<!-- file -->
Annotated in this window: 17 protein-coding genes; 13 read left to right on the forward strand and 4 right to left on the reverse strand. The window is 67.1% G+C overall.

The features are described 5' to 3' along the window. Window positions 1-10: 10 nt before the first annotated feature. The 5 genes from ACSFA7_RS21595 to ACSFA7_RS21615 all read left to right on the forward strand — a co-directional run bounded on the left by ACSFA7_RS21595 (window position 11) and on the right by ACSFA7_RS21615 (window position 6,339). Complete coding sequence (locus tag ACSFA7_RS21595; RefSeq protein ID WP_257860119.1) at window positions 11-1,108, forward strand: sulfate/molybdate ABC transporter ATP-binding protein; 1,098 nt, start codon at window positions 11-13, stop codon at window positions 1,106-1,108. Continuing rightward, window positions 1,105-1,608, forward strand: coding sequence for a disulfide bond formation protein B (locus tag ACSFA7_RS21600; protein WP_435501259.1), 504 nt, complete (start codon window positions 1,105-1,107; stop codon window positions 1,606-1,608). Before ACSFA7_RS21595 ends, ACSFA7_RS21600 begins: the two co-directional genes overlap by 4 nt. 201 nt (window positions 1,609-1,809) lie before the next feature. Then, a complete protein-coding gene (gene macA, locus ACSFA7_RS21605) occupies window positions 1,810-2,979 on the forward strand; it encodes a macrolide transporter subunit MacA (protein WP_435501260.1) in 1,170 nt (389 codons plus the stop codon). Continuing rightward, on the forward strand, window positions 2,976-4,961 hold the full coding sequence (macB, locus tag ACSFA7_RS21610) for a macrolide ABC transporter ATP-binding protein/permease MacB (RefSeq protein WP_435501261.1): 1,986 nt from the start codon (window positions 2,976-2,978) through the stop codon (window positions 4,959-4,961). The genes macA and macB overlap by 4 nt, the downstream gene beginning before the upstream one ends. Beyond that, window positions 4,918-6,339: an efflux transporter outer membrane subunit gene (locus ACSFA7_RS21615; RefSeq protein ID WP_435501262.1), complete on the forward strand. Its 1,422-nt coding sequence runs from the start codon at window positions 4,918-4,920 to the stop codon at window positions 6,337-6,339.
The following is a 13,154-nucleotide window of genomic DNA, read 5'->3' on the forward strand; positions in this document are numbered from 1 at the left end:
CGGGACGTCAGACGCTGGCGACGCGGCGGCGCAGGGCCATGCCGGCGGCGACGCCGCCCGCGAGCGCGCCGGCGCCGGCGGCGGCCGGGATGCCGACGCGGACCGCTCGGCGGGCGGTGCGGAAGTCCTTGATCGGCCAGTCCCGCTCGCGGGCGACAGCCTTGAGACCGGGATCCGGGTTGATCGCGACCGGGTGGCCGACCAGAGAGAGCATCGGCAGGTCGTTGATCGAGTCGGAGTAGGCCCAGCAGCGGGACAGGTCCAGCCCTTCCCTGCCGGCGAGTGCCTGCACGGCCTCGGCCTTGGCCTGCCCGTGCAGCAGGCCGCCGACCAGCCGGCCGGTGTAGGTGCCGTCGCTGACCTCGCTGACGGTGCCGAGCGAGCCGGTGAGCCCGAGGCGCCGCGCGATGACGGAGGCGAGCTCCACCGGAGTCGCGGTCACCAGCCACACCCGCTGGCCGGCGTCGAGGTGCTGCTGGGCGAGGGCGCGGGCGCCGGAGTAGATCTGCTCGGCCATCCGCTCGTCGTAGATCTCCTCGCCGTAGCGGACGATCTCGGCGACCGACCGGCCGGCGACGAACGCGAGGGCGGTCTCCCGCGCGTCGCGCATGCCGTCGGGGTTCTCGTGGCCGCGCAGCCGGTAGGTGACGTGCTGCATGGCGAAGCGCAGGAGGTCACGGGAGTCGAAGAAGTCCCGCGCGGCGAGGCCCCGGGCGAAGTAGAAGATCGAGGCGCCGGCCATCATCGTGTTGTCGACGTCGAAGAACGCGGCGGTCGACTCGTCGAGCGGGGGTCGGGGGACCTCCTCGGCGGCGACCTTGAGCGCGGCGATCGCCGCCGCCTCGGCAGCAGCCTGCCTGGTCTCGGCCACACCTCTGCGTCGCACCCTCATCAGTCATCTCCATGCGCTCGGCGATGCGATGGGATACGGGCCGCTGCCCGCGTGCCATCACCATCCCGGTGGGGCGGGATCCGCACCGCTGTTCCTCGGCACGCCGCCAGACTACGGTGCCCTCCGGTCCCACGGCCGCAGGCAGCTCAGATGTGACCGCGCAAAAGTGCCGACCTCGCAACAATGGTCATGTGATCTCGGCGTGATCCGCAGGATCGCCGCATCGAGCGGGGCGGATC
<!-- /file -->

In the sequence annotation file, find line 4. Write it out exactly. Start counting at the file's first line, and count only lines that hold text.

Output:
CGGGACGTCAGACGCTGGCGACGCGGCGGCGCAGGGCCATGCCGGCGGCGACGCCGCCCGCGAGCGCGCCGGCGCCGGCGGCGGCCGGGATGCCGACGCGGACCGCTCGGCGGGCGGTGCGGAAGTCCTTGATCGGCCAGTCCCGCTCGCGGGCGACAGCCTTGAGACCGGGATCCGGGTTGATCGCGACCGGGTGGCCGACCAGAGAGAGCATCGGCAGGTCGTTGATCGAGTCGGAGTAGGCCCAGCAGCGGGACAGGTCCAGCCCTTCCCTGCCGGCGAGTGCCTGCACGGCCTCGGCCTTGGCCTGCCCGTGCAGCAGGCCGCCGACCAGCCGGCCGGTGTAGGTGCCGTCGCTGACCTCGCTGACGGTGCCGAGCGAGCCGGTGAGCCCGAGGCGCCGCGCGATGACGGAGGCGAGCTCCACCGGAGTCGCGGTCACCAGCCACACCCGCTGGCCGGCGTCGAGGTGCTGCTGGGCGAGGGCGCGGGCGCCGGAGTAGATCTGCTCGGCCATCCGCTCGTCGTAGATCTCCTCGCCGTAGCGGACGATCTCGGCGACCGACCGGCCGGCGACGAACGCGAGGGCGGTCTCCCGCGCGTCGCGCATGCCGTCGGGGTTCTCGTGGCCGCGCAGCCGGTAGGTGACGTGCTGCATGGCGAAGCGCAGGAGGTCACGGGAGTCGAAGAAGTCCCGCGCGGCGAGGCCCCGGGCGAAGTAGAAGATCGAGGCGCCGGCCATCATCGTGTTGTCGACGTCGAAGAACGCGGCGGTCGACTCGTCGAGCGGGGGTCGGGGGACCTCCTCGGCGGCGACCTTGAGCGCGGCGATCGCCGCCGCCTCGGCAGCAGCCTGCCTGGTCTCGGCCACACCTCTGCGTCGCACCCTCATCAGTCATCTCCATGCGCTCGGCGATGCGATGGGATACGGGCCGCTGCCCGCGTGCCATCACCATCCCGGTGGGGCGGGATCCGCACCGCTGTTCCTCGGCACGCCGCCAGACTACGGTGCCCTCCGGTCCCACGGCCGCAGGCAGCTCAGATGTGACCGCGCAAAAGTGCCGACCTCGCAACAATGGTCATGTGATCTCGGCGTGATCCGCAGGATCGCCGCATCGAGCGGGGCGGATC